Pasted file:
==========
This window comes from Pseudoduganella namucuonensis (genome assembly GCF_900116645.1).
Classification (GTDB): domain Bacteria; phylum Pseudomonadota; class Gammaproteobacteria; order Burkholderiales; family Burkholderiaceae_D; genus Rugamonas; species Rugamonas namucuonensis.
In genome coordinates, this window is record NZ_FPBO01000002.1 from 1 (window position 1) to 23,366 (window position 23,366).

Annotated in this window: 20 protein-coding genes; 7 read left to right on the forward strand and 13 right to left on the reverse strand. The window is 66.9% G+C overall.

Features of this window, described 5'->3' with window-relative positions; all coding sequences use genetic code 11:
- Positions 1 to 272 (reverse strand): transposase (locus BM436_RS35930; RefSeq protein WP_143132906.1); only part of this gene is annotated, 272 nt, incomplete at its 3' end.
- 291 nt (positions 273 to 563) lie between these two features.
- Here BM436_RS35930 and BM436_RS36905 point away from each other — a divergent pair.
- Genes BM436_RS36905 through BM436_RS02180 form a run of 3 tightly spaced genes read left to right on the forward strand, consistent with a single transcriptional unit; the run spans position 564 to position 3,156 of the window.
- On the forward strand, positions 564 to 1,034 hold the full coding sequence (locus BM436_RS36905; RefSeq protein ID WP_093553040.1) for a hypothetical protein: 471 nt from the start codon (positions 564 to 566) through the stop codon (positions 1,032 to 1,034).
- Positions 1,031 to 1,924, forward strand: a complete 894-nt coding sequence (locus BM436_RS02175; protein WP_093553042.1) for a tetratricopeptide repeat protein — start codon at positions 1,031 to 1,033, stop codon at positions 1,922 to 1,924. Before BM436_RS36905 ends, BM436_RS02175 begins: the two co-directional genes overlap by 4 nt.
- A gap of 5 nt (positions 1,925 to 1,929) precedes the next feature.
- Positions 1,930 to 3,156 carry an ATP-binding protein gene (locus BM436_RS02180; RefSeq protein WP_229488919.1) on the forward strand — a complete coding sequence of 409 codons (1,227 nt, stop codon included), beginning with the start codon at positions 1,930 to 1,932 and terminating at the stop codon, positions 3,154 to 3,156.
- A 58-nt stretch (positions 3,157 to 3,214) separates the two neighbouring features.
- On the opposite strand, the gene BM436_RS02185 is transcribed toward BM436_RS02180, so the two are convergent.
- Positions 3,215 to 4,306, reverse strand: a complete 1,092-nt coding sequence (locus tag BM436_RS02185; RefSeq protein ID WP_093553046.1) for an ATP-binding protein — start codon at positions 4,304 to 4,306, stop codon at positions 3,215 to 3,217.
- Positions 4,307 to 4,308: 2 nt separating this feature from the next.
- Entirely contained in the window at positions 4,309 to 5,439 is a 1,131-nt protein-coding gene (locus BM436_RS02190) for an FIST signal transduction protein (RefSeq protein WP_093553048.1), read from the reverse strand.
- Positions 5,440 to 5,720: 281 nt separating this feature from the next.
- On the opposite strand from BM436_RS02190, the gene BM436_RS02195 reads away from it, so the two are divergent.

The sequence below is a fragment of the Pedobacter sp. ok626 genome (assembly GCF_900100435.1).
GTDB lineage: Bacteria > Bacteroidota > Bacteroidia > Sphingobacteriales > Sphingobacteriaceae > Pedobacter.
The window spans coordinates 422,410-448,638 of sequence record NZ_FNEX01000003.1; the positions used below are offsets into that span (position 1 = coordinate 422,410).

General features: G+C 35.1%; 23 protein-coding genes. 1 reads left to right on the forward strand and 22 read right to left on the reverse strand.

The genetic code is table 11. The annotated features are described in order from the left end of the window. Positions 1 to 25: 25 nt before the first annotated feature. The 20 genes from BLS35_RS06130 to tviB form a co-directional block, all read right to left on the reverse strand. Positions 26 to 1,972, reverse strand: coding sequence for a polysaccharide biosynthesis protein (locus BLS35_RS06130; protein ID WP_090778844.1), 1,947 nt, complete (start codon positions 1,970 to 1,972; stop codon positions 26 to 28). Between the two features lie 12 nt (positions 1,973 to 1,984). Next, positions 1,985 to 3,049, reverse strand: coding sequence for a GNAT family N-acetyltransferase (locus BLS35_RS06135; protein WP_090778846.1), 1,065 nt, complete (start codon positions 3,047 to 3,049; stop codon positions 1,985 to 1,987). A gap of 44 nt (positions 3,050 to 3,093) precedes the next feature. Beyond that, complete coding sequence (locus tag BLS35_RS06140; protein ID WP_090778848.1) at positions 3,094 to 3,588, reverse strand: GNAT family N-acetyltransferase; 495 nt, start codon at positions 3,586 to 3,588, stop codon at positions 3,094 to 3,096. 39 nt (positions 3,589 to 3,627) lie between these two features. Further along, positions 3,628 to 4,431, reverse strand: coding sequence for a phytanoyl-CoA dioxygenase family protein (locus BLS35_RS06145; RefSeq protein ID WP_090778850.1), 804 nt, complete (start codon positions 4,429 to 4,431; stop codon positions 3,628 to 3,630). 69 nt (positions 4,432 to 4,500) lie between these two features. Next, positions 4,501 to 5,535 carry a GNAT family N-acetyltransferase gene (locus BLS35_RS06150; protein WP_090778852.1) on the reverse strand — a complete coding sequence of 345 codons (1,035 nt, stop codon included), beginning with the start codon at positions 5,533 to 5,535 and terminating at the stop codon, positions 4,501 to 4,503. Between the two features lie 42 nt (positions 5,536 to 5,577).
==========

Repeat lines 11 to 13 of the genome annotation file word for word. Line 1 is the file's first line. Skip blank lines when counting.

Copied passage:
- Positions 1,031 to 1,924, forward strand: a complete 894-nt coding sequence (locus BM436_RS02175; protein WP_093553042.1) for a tetratricopeptide repeat protein — start codon at positions 1,031 to 1,033, stop codon at positions 1,922 to 1,924. Before BM436_RS36905 ends, BM436_RS02175 begins: the two co-directional genes overlap by 4 nt.
- A gap of 5 nt (positions 1,925 to 1,929) precedes the next feature.
- Positions 1,930 to 3,156 carry an ATP-binding protein gene (locus BM436_RS02180; RefSeq protein WP_229488919.1) on the forward strand — a complete coding sequence of 409 codons (1,227 nt, stop codon included), beginning with the start codon at positions 1,930 to 1,932 and terminating at the stop codon, positions 3,154 to 3,156.